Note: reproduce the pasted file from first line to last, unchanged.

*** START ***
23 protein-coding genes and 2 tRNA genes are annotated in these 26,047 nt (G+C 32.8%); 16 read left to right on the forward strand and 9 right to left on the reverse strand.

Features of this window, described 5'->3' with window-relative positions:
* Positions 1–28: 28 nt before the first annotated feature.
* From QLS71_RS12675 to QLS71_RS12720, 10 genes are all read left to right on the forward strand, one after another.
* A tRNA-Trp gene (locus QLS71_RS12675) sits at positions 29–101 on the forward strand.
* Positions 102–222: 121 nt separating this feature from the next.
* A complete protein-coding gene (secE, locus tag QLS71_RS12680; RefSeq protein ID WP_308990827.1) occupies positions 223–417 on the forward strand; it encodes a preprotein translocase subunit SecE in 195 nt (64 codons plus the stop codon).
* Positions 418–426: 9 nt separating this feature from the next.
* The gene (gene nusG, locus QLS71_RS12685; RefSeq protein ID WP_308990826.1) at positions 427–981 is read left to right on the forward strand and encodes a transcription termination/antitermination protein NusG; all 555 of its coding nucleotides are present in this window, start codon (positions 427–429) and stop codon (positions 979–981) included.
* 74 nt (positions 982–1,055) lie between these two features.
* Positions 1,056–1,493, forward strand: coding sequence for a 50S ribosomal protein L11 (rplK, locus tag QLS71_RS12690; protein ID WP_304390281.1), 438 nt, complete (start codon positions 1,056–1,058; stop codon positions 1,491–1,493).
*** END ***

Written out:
23 protein-coding genes and 2 tRNA genes are annotated in these 26,047 nt (G+C 32.8%); 16 read left to right on the forward strand and 9 right to left on the reverse strand.

Features of this window, described 5'->3' with window-relative positions:
* Positions 1–28: 28 nt before the first annotated feature.
* From QLS71_RS12675 to QLS71_RS12720, 10 genes are all read left to right on the forward strand, one after another.
* A tRNA-Trp gene (locus QLS71_RS12675) sits at positions 29–101 on the forward strand.
* Positions 102–222: 121 nt separating this feature from the next.
* A complete protein-coding gene (secE, locus tag QLS71_RS12680; RefSeq protein ID WP_308990827.1) occupies positions 223–417 on the forward strand; it encodes a preprotein translocase subunit SecE in 195 nt (64 codons plus the stop codon).
* Positions 418–426: 9 nt separating this feature from the next.
* The gene (gene nusG, locus QLS71_RS12685; RefSeq protein ID WP_308990826.1) at positions 427–981 is read left to right on the forward strand and encodes a transcription termination/antitermination protein NusG; all 555 of its coding nucleotides are present in this window, start codon (positions 427–429) and stop codon (positions 979–981) included.
* 74 nt (positions 982–1,055) lie between these two features.
* Positions 1,056–1,493, forward strand: coding sequence for a 50S ribosomal protein L11 (rplK, locus tag QLS71_RS12690; protein ID WP_304390281.1), 438 nt, complete (start codon positions 1,056–1,058; stop codon positions 1,491–1,493).